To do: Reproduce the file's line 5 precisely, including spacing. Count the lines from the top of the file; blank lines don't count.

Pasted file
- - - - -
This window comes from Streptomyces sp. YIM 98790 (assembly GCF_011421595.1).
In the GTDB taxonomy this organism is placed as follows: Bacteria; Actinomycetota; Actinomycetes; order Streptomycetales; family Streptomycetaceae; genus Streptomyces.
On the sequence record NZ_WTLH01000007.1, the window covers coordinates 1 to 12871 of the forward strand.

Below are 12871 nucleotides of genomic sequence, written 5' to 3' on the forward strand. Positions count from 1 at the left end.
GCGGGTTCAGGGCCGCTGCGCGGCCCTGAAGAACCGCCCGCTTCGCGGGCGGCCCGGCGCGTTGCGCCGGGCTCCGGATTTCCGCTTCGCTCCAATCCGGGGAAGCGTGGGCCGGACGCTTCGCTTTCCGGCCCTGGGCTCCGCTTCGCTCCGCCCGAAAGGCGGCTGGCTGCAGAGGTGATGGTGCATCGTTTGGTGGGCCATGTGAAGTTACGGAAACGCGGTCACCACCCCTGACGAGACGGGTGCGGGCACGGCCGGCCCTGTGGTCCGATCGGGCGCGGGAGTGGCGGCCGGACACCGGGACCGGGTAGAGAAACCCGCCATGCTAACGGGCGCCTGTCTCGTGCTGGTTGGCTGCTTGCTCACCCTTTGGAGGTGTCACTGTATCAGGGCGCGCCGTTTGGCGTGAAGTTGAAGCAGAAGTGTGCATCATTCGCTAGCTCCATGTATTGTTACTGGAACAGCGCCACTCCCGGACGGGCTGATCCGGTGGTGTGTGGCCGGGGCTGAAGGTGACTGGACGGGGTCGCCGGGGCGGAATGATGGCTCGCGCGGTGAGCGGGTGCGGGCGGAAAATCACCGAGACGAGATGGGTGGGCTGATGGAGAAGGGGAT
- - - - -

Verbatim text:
GCGGGTTCAGGGCCGCTGCGCGGCCCTGAAGAACCGCCCGCTTCGCGGGCGGCCCGGCGCGTTGCGCCGGGCTCCGGATTTCCGCTTCGCTCCAATCCGGGGAAGCGTGGGCCGGACGCTTCGCTTTCCGGCCCTGGGCTCCGCTTCGCTCCGCCCGAAAGGCGGCTGGCTGCAGAGGTGATGGTGCATCGTTTGGTGGGCCATGTGAAGTTACGGAAACGCGGTCACCACCCCTGACGAGACGGGTGCGGGCACGGCCGGCCCTGTGGTCCGATCGGGCGCGGGAGTGGCGGCCGGACACCGGGACCGGGTAGAGAAACCCGCCATGCTAACGGGCGCCTGTCTCGTGCTGGTTGGCTGCTTGCTCACCCTTTGGAGGTGTCACTGTATCAGGGCGCGCCGTTTGGCGTGAAGTTGAAGCAGAAGTGTGCATCATTCGCTAGCTCCATGTATTGTTACTGGAACAGCGCCACTCCCGGACGGGCTGATCCGGTGGTGTGTGGCCGGGGCTGAAGGTGACTGGACGGGGTCGCCGGGGCGGAATGATGGCTCGCGCGGTGAGCGGGTGCGGGCGGAAAATCACCGAGACGAGATGGGTGGGCTGATGGAGAAGGGGAT